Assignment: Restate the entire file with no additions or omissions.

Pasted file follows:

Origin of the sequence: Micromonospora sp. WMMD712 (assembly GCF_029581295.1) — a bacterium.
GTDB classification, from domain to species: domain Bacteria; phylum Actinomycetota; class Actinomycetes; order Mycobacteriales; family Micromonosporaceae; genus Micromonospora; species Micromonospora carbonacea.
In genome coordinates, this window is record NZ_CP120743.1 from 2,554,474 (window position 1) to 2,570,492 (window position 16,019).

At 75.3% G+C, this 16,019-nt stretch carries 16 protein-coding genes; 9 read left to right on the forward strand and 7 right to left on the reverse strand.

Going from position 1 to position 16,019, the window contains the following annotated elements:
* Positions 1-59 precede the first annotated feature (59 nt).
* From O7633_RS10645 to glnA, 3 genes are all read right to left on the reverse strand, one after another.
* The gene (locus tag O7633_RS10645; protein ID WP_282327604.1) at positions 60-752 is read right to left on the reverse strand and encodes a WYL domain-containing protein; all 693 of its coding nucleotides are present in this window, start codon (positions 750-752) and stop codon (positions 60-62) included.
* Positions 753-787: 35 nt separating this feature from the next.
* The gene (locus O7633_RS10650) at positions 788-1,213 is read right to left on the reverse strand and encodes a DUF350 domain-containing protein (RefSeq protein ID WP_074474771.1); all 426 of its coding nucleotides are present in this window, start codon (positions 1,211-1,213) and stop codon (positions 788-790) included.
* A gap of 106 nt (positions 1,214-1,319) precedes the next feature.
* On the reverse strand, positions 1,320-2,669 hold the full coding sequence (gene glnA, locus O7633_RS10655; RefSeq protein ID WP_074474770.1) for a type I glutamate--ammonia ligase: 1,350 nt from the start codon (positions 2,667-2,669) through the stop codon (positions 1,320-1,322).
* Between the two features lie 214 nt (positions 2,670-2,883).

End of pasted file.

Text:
Origin of the sequence: Micromonospora sp. WMMD712 (assembly GCF_029581295.1) — a bacterium.
GTDB classification, from domain to species: domain Bacteria; phylum Actinomycetota; class Actinomycetes; order Mycobacteriales; family Micromonosporaceae; genus Micromonospora; species Micromonospora carbonacea.
In genome coordinates, this window is record NZ_CP120743.1 from 2,554,474 (window position 1) to 2,570,492 (window position 16,019).

At 75.3% G+C, this 16,019-nt stretch carries 16 protein-coding genes; 9 read left to right on the forward strand and 7 right to left on the reverse strand.

Going from position 1 to position 16,019, the window contains the following annotated elements:
* Positions 1-59 precede the first annotated feature (59 nt).
* From O7633_RS10645 to glnA, 3 genes are all read right to left on the reverse strand, one after another.
* The gene (locus tag O7633_RS10645; protein ID WP_282327604.1) at positions 60-752 is read right to left on the reverse strand and encodes a WYL domain-containing protein; all 693 of its coding nucleotides are present in this window, start codon (positions 750-752) and stop codon (positions 60-62) included.
* Positions 753-787: 35 nt separating this feature from the next.
* The gene (locus O7633_RS10650) at positions 788-1,213 is read right to left on the reverse strand and encodes a DUF350 domain-containing protein (RefSeq protein ID WP_074474771.1); all 426 of its coding nucleotides are present in this window, start codon (positions 1,211-1,213) and stop codon (positions 788-790) included.
* A gap of 106 nt (positions 1,214-1,319) precedes the next feature.
* On the reverse strand, positions 1,320-2,669 hold the full coding sequence (gene glnA, locus O7633_RS10655; RefSeq protein ID WP_074474770.1) for a type I glutamate--ammonia ligase: 1,350 nt from the start codon (positions 2,667-2,669) through the stop codon (positions 1,320-1,322).
* Between the two features lie 214 nt (positions 2,670-2,883).